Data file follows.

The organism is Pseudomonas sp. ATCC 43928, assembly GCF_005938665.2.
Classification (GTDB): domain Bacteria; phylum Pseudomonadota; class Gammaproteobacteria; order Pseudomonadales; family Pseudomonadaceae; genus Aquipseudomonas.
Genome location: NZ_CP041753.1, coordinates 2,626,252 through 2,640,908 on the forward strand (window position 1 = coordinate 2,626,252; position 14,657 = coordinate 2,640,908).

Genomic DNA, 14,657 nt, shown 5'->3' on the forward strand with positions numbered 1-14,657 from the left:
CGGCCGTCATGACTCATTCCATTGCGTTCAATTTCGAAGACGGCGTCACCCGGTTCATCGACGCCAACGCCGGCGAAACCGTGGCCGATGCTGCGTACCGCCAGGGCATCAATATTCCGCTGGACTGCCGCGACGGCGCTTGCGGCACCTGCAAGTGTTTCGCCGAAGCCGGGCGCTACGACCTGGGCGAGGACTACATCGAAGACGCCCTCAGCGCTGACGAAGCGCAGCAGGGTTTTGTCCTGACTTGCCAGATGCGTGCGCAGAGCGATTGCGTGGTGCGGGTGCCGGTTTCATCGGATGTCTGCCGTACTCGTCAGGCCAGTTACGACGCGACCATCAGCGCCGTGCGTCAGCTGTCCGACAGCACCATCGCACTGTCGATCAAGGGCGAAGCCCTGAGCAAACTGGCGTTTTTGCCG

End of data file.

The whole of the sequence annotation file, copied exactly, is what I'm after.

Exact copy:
The organism is Pseudomonas sp. ATCC 43928, assembly GCF_005938665.2.
Classification (GTDB): domain Bacteria; phylum Pseudomonadota; class Gammaproteobacteria; order Pseudomonadales; family Pseudomonadaceae; genus Aquipseudomonas.
Genome location: NZ_CP041753.1, coordinates 2,626,252 through 2,640,908 on the forward strand (window position 1 = coordinate 2,626,252; position 14,657 = coordinate 2,640,908).

Genomic DNA, 14,657 nt, shown 5'->3' on the forward strand with positions numbered 1-14,657 from the left:
CGGCCGTCATGACTCATTCCATTGCGTTCAATTTCGAAGACGGCGTCACCCGGTTCATCGACGCCAACGCCGGCGAAACCGTGGCCGATGCTGCGTACCGCCAGGGCATCAATATTCCGCTGGACTGCCGCGACGGCGCTTGCGGCACCTGCAAGTGTTTCGCCGAAGCCGGGCGCTACGACCTGGGCGAGGACTACATCGAAGACGCCCTCAGCGCTGACGAAGCGCAGCAGGGTTTTGTCCTGACTTGCCAGATGCGTGCGCAGAGCGATTGCGTGGTGCGGGTGCCGGTTTCATCGGATGTCTGCCGTACTCGTCAGGCCAGTTACGACGCGACCATCAGCGCCGTGCGTCAGCTGTCCGACAGCACCATCGCACTGTCGATCAAGGGCGAAGCCCTGAGCAAACTGGCGTTTTTGCCG